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Databases

Q&A: Big Data has to be fast

Big data is irrelevant unless results come fast, says Patrick Lo, Regional Marketing Senior Manager for the CE & Datacenter Division, WD Asia Pacific. He also elaborates on storage trends in the region.

Big data is the latest buzz word in the tech community. Has it affected your business in any way so far?

Big data and storage solutions are inextricably linked. Today, the sheer volume of data deluge led Gartner's Managing VP, Daryl Plummer, to note that the velocity of data today is greater than the sum of our ability to analyse that data and make decisions from it.

It's no longer enough for data to be big, but it also has to be fast. In today's competitive business landscape, businesses need to gain insights faster than their competitors in order to stay relevant and ahead of the curve. Essentially, big data is irrelevant unless results come fast.

One of the main causes of this slowdown can be traced to storage. Disk storage, a long-time stalwart of IT, is no longer capable to the analysis challenge of big data. At Western Digital, we understand the needs of our customer and the industry at large and are constantly innovating to ensure our products meet the needs of our customers. For example, WD recently announced the world's thinnest 1 TB 2.5-inch WD Blue hard drive and 5mm 2.5-inch WD Black solid state hybrid drives (SSHD). In the enterprise space, we are offering the elemental building blocks for every data centre with our WD Xe for high-density performance storage for demanding applications; WD Re for high-availability deployments; and WD Se for scale-out architectures.

What are the main storage trends in the Asia Pacific region? How have they changed or evolved over the years?

Amongst the various storage trends in the APAC region, I believe the Solid State Drives (SSDs) and Hard Disk Drives (HDDs) discussion is one of the major talking points. SSDs have emerged and gained significant momentum over the past five years.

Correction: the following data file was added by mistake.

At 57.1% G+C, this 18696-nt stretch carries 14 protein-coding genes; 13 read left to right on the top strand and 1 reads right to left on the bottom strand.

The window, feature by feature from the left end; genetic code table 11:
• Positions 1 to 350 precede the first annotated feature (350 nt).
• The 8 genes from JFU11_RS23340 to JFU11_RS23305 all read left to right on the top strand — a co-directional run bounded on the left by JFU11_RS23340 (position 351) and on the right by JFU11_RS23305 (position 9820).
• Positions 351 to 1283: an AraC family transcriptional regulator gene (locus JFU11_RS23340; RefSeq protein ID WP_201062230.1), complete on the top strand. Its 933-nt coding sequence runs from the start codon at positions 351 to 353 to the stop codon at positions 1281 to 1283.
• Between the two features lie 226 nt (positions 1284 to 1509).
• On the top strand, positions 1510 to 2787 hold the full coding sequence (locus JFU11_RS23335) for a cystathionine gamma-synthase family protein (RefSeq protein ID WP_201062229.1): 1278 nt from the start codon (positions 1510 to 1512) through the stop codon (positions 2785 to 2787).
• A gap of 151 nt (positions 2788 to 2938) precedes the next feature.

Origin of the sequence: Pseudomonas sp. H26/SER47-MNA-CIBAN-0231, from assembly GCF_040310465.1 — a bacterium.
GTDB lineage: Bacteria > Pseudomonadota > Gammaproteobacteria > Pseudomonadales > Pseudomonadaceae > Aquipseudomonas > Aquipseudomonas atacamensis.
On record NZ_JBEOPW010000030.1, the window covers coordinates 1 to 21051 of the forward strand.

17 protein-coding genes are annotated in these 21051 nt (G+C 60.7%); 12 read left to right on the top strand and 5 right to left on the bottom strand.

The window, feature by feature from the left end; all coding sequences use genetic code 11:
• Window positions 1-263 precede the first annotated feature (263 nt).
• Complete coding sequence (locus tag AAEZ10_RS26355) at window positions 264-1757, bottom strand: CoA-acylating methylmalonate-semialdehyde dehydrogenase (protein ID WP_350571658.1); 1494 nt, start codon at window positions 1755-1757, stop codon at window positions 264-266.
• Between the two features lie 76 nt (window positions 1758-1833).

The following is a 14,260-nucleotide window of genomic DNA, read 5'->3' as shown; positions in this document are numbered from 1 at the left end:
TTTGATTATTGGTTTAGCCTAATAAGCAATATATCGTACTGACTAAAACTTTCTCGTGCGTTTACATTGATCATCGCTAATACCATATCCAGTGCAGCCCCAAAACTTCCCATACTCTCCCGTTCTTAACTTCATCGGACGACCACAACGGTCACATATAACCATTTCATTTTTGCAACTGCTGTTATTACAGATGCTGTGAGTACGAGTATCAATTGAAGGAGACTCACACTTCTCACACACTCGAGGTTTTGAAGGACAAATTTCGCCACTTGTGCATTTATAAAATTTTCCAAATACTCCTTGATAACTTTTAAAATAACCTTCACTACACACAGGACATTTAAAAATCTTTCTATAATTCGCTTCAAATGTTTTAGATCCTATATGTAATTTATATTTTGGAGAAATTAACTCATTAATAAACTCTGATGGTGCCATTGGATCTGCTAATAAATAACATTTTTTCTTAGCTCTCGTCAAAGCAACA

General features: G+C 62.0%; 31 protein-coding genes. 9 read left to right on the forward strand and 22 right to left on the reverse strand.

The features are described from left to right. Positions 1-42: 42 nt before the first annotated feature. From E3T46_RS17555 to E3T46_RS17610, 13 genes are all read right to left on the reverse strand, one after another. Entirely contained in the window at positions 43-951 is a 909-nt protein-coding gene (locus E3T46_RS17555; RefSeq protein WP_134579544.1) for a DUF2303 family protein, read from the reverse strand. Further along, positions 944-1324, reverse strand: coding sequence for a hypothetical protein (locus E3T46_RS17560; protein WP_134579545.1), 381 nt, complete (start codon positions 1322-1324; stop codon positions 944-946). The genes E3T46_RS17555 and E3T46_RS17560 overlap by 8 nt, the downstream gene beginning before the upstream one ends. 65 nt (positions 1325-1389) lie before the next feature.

My perspective on this discussion is that both technologies are not competitors but are synergistic. They each have its own pros and cons and will continue to complement each other to enable new devices and applications in both the consumer and enterprise space. In one of our latest studies, it suggests that 75 percent of data in 2020 will still be stored in hard disk drives, further reinforcing the position that these two technologies will create new opportunities over the next decade.

How are these changes going to affect the storage business?

With today's unprecedented data growth and the ever changing business landscape, the implied storage challenge/opportunity is to render massive amounts of data in a manner that complies with the user experience requirements.

One of the key focus areas for us is to understand the industry and our customers to constantly innovate. Today, every technology from big data, cloud computing, to smartphones all require some form of storage and our focus since the inception of WD is to provide a range of technologies to ensure our customers have the most suitable options to help them achieve their business objectives.

What is WD doing to take advantage of the emerging storage trends?

We are constantly in touch with our customers and understand their needs, as well as the industry trends. One of the most common feedback we've heard time and time again from our customers is the challenge of rendering massive amounts of data in a manner that complies with the user experience requirements. As a result, we've ensured that we have the necessary storage building blocks for every cloud data centre from small office NAS solutions to large enterprise data centres. For example, our WD Se drive is optimised to meet the needs of SMB to high-end NAS systems; WD Re for durable capacity storage for high-availability deployments; and WD Xe for high-density performance storage for demanding applications.

Give us a glimpse of your business in Asia?

Asia continues to contribute to more than half of WD's revenue, and another area of growth for the company is the steep rise in HDD demand for video surveillance spurred by the need for greater safety in some Asian countries, hence for more data being used.

How do you see your growth in the region?

In FQ3'13 financial report, Western Digital total revenue was US$3.8 billion, with APAC having 51 percent share. While I may not be in a position to discuss growth in this region, we are constantly in touch with our customers and understand their business needs and trends in the region. With the introduction of new technologies and the constantly shifting landscape, we are excited by the possibilities and opportunities in the region.

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